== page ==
Notes from the 2017 New England Studies Program (FULL SERIES)

By Gail Laird

The Historic New England Organization is the oldest, and most comprehensive regional heritage organization in our nation. They bring history to life while preserving the past for everyone interested in exploring the authentic New England experience. Historic New England owns and operates thirty-seven historic sites in five states.  The region’s rich history is shared through their collections, programs, properties, and family stories that document more than four hundred years of life in New England.

They serve the public through five key areas: Historic Properties, Collections, Education Programs, Preservation Services, and Archives and Publications.

As a co-owner of Halliday House and due to my ongoing interest in New England homes, gardens, and furnishings I enrolled and attended their 6 day Study Program for 2017. I was delighted to experience the history of how New England houses were formed and how people used materials to make these houses into homes.

Day 6

Morning lectures:

Colonial Redux: The Revival of American Architecture and Art

Gerald W. R. Ward, Senior Consulting Curator and Katharine Lane Weems Senior Curator Emeritus, Museum of Fine Arts, Boston

Creating a History for New England’s Architecture: The Colonial Revival from the Civil War to the First World War

Kevin D. Murphy, Andrew W. Mellon, Chair in the Humanities and Professor and Chair of the History of Art, Vanderbilt University


Tour of Cogswell’s Grant (c. 1732)

Richard C. Nylander and Nancy Carlisle

Tour Beauport, the Sleeper-McCann House (1907)

Richard C. Nylander and Nancy Carlisle


We met at the Otis House for a very early bus departure to Manchester-by-the-Sea, MA, where we were met by Gerald Ward and Katharine Weems.  The lecture, “Colonial Redux:  The Revival of American Architecture and Art”.  This lecture was followed by Kevin Murphy speaking and showing slides of “Creating a History for New England’s Architecture.  The Colonial Revival, the Civil War to the First World War”. The morning flew by as the outside clouds were threatening a storm.  Fortunately we were housed inside a structure at Coolidge Point: The Thomas Jefferson Memorial built in 1968.  This Colonial Revival home was fashioned after those in Williamsburg, VA and was built for a descendent of Thomas Jefferson.  We did tour the home after lunch and the sky cleared so that we could leave for the next tour in Essex, MA.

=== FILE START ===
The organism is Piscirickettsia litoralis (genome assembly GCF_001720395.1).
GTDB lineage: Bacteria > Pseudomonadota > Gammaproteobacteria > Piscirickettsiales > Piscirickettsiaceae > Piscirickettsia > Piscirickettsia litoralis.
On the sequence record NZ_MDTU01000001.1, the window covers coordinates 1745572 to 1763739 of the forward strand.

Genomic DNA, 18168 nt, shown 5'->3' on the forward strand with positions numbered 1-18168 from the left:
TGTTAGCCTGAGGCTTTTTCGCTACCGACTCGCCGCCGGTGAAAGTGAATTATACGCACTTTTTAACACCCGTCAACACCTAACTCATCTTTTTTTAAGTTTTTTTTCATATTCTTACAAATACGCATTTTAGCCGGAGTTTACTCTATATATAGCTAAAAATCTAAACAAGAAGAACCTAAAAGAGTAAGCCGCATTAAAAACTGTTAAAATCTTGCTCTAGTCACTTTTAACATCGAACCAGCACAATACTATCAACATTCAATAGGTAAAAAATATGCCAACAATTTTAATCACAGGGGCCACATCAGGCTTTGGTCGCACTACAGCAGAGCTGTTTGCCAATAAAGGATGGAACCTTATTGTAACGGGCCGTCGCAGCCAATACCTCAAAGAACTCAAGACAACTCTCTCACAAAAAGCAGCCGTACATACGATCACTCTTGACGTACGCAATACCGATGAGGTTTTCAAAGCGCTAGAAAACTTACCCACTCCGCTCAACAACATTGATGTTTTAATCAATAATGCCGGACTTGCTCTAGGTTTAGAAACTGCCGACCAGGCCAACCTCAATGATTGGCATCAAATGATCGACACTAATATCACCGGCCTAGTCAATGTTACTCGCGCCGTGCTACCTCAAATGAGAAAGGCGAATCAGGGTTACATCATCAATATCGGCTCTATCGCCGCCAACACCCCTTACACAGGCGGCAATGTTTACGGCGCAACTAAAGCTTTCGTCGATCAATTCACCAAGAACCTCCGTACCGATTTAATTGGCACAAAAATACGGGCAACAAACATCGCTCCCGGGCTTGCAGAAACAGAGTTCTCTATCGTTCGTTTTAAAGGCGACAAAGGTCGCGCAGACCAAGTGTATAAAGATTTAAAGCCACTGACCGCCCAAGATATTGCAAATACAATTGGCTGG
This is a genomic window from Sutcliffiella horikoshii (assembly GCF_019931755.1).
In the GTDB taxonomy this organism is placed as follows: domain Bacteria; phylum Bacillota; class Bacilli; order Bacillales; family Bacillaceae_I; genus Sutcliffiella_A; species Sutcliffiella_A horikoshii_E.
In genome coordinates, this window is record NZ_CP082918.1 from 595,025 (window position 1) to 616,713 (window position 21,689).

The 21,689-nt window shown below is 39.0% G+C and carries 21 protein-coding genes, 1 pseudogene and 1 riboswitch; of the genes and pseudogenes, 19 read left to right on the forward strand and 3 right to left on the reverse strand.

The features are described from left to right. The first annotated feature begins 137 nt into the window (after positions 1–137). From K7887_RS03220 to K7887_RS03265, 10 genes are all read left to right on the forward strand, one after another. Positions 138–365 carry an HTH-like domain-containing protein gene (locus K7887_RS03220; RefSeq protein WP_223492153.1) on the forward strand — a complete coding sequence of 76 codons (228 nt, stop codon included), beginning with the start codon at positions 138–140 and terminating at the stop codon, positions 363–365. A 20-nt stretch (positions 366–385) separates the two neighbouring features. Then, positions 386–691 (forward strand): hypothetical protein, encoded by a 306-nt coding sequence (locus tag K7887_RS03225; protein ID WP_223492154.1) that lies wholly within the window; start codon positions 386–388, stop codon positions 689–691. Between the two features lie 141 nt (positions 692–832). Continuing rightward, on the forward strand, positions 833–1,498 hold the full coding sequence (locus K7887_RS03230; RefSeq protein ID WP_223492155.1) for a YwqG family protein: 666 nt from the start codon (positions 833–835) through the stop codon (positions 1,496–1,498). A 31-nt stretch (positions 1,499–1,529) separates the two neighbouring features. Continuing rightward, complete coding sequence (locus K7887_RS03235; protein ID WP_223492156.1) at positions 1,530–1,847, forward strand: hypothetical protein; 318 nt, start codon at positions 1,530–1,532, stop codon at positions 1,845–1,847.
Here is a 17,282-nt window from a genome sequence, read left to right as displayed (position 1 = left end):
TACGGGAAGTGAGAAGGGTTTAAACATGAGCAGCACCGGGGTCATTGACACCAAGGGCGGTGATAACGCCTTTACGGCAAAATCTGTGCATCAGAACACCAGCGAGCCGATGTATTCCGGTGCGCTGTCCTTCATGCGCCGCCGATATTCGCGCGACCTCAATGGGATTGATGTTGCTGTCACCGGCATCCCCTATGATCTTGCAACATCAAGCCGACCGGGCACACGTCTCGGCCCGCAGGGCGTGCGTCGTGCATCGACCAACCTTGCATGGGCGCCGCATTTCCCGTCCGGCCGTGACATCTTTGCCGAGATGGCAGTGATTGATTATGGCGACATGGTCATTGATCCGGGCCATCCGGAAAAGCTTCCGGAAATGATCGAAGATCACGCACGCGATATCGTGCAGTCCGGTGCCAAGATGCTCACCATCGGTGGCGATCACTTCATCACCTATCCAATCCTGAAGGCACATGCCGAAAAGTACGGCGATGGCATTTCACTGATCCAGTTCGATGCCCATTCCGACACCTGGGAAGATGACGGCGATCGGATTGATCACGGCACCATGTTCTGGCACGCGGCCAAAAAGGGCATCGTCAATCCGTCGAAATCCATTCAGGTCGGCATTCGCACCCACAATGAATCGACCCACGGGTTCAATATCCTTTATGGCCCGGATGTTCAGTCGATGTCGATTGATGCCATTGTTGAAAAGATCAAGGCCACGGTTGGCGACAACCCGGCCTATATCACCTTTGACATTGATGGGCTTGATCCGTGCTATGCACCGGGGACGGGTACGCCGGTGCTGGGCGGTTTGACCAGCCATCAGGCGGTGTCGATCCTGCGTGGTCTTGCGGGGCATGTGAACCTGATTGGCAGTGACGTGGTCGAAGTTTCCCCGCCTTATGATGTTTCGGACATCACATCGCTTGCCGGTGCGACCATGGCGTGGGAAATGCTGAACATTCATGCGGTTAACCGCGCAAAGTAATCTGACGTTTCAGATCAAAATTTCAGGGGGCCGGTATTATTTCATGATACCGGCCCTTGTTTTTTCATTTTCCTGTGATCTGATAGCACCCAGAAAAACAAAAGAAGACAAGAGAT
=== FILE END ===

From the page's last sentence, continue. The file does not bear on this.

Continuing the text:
Cogswell’s Grant was built in 1732 with additions through the centuries.  The basic building is an early 18th C farmhouse with low heavy beamed ceilings, wide board wooden floors and 6 over 6 windows.  The house is loaded with folk art, mostly colorful from textiles to paintings and sculptures.  It is a folk art lover’s dream come true.  I could imagine being locked in for a weekend by mistake and loving it.  Since the rooms are small, we split into 2 groups to be led by Richard Nylander and Nancy Carlisle, one upstairs and one downstairs.  After determining our group number, we donned our booties and stepped inside.  All I can write is WOW times 100.  For me, the excitement is in the imagining of the artists creating the folk art.  What drives a person to find a piece of wood and to fashion it into a cane with a dog head for the handle?  Even when colors and materials were scarce, how did  the people create such wonders?  Hopefully my photos will tell a story that intrigues your imagination and incites a love for Folk Art.

Halliday House is filled with many pieces of Folk art similar to what was found in the Cogswell Grant house. We have an Overmantel painting, Grain Painted Blanket Box, Horse Weathervane, Tavern Game Table, Sailing Ship Diorama, Shore Birds, and a Red Coverlet. Maybe that is why I found myself most at home here. All of these would fit right in at the house. The New England Historical’s website says the house was decorated over the 60 years that the Little’s lived there, with an eye for visual delight rather than historical accuracy. Their home is rich in atmosphere and full of strong, even quirky character.

The final home is the Sleeper-McCann House built in 1907 for the decorator-owner.  Named Beauport, it rests at the water’s edge in Gloucester, MA.  Due to the lifestyle of the owner, there is an abundance of bedrooms, bathrooms, and dining rooms while having a scarcity of sitting or living rooms.  To my way of thinking, the home is exceedingly eccentric and eclectic, and certainly worthy of the tour.  Once again Richard Nylander and Nancy Carlisle split us into two groups so that we could better see and hear each of them–one upstairs and one downstairs.  The views were considered in the total layout of the home and especially in the dining rooms, (of which there are 5).  We completed our tour with a champagne reception on the Beauport Terrace.  There was a final bus ride back to Boston and some sad goodbyes to new friends.